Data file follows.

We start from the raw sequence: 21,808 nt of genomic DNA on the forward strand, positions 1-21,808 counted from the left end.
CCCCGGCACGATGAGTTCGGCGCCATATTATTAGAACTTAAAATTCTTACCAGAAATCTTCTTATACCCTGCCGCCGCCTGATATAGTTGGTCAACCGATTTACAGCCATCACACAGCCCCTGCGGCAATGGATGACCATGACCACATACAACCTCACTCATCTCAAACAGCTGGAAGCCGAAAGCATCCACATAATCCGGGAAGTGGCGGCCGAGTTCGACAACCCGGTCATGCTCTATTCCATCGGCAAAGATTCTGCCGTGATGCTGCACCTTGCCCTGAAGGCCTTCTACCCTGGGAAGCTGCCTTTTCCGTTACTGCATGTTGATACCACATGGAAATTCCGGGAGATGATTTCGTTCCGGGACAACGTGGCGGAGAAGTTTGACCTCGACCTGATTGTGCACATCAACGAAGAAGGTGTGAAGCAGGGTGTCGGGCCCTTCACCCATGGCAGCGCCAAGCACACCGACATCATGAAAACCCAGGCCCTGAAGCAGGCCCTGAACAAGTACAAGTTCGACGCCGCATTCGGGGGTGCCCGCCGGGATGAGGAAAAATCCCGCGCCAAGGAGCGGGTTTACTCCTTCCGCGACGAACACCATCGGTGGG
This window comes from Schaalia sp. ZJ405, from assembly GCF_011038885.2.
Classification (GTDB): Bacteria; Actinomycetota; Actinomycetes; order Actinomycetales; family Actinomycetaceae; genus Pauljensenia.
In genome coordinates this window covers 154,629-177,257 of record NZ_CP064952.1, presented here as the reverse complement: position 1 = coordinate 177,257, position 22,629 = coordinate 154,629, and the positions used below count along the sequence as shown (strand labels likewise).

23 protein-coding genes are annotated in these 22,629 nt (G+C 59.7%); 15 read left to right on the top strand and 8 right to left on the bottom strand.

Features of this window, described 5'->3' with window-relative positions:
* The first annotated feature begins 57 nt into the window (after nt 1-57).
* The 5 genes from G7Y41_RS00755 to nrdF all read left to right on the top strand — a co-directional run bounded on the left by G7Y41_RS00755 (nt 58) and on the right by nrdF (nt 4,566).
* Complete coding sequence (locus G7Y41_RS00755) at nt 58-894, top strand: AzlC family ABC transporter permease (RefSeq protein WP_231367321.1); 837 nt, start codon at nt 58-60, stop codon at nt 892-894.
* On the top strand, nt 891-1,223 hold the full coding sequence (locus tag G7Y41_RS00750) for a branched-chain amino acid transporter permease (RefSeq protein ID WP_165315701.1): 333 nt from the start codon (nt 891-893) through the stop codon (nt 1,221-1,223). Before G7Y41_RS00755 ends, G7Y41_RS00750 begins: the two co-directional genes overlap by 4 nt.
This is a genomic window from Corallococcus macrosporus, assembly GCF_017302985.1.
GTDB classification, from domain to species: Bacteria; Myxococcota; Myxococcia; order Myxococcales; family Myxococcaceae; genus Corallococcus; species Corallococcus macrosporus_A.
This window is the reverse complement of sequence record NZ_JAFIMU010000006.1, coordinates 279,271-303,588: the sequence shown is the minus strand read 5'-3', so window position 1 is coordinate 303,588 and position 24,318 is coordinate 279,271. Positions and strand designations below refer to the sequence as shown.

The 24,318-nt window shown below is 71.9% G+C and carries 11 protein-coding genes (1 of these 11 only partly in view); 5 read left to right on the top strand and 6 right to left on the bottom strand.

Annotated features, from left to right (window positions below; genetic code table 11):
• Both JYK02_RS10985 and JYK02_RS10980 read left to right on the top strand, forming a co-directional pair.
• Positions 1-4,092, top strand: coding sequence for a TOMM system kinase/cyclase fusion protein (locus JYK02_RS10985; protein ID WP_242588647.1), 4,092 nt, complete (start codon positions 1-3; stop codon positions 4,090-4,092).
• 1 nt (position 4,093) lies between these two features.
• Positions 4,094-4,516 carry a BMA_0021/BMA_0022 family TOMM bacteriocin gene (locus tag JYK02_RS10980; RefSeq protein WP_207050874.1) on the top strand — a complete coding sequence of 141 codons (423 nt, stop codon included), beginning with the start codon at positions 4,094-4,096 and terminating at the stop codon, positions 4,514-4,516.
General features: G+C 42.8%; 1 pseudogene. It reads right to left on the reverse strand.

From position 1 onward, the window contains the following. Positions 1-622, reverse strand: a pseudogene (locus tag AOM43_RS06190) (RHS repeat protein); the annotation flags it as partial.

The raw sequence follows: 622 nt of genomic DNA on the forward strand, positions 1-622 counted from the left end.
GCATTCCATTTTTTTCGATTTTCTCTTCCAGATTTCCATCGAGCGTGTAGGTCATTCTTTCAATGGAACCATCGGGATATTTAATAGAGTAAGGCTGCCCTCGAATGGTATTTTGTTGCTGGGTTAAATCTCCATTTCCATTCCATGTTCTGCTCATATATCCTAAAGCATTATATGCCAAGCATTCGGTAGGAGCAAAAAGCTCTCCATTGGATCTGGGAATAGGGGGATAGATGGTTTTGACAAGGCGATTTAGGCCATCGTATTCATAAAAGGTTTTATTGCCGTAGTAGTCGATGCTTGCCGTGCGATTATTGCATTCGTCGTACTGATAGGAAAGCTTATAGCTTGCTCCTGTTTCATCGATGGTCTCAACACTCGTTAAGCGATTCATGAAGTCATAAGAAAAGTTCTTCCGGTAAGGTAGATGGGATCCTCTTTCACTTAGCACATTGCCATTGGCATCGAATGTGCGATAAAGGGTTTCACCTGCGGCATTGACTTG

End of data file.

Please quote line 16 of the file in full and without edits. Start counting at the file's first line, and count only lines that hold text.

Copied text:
Annotated features, from left to right (window positions below; genetic code table 11):